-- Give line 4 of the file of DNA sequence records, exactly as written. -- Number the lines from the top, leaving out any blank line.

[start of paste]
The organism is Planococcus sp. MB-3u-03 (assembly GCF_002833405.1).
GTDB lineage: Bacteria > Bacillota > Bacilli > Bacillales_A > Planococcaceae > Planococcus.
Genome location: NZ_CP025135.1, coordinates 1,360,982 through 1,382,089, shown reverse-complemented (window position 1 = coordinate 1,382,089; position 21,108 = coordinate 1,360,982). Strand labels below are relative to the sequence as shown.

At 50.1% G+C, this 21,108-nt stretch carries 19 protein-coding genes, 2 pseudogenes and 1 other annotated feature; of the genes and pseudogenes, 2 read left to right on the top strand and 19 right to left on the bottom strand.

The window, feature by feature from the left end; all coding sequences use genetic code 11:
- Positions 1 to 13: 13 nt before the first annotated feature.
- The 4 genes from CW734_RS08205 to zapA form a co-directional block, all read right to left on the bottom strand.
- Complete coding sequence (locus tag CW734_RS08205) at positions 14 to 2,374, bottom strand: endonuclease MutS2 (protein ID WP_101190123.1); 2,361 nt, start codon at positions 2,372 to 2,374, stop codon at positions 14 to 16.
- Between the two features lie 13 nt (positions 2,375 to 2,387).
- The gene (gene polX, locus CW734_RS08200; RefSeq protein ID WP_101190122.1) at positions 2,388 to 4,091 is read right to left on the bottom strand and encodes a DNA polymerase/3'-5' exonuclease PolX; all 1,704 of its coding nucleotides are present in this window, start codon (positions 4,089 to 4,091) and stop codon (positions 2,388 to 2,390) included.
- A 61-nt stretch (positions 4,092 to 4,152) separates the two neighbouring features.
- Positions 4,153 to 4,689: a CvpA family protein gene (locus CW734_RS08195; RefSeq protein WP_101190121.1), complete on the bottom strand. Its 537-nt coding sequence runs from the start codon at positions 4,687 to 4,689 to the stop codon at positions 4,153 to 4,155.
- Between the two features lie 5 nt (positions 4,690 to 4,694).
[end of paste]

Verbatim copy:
At 50.1% G+C, this 21,108-nt stretch carries 19 protein-coding genes, 2 pseudogenes and 1 other annotated feature; of the genes and pseudogenes, 2 read left to right on the top strand and 19 right to left on the bottom strand.